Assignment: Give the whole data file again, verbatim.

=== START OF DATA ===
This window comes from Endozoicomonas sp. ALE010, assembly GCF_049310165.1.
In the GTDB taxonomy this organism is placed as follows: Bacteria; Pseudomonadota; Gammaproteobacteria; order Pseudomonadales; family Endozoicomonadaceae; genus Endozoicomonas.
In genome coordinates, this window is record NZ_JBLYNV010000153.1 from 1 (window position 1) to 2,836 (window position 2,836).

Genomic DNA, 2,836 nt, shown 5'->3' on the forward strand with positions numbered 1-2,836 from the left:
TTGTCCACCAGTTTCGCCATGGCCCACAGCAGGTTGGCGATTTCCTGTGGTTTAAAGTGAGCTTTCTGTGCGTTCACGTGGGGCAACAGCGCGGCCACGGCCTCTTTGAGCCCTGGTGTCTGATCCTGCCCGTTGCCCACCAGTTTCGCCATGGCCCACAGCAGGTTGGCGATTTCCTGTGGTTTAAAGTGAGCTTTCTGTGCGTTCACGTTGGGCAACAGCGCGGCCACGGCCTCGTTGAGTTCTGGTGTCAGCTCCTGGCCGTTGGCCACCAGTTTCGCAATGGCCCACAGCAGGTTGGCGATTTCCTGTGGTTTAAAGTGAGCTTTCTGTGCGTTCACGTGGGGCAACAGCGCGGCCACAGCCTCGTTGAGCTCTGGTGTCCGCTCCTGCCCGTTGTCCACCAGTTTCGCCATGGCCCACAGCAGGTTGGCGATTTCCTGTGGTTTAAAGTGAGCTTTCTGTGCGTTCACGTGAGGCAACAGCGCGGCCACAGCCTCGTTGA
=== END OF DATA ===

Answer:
This window comes from Endozoicomonas sp. ALE010, assembly GCF_049310165.1.
In the GTDB taxonomy this organism is placed as follows: Bacteria; Pseudomonadota; Gammaproteobacteria; order Pseudomonadales; family Endozoicomonadaceae; genus Endozoicomonas.
In genome coordinates, this window is record NZ_JBLYNV010000153.1 from 1 (window position 1) to 2,836 (window position 2,836).

Genomic DNA, 2,836 nt, shown 5'->3' on the forward strand with positions numbered 1-2,836 from the left:
TTGTCCACCAGTTTCGCCATGGCCCACAGCAGGTTGGCGATTTCCTGTGGTTTAAAGTGAGCTTTCTGTGCGTTCACGTGGGGCAACAGCGCGGCCACGGCCTCTTTGAGCCCTGGTGTCTGATCCTGCCCGTTGCCCACCAGTTTCGCCATGGCCCACAGCAGGTTGGCGATTTCCTGTGGTTTAAAGTGAGCTTTCTGTGCGTTCACGTTGGGCAACAGCGCGGCCACGGCCTCGTTGAGTTCTGGTGTCAGCTCCTGGCCGTTGGCCACCAGTTTCGCAATGGCCCACAGCAGGTTGGCGATTTCCTGTGGTTTAAAGTGAGCTTTCTGTGCGTTCACGTGGGGCAACAGCGCGGCCACAGCCTCGTTGAGCTCTGGTGTCCGCTCCTGCCCGTTGTCCACCAGTTTCGCCATGGCCCACAGCAGGTTGGCGATTTCCTGTGGTTTAAAGTGAGCTTTCTGTGCGTTCACGTGAGGCAACAGCGCGGCCACAGCCTCGTTGA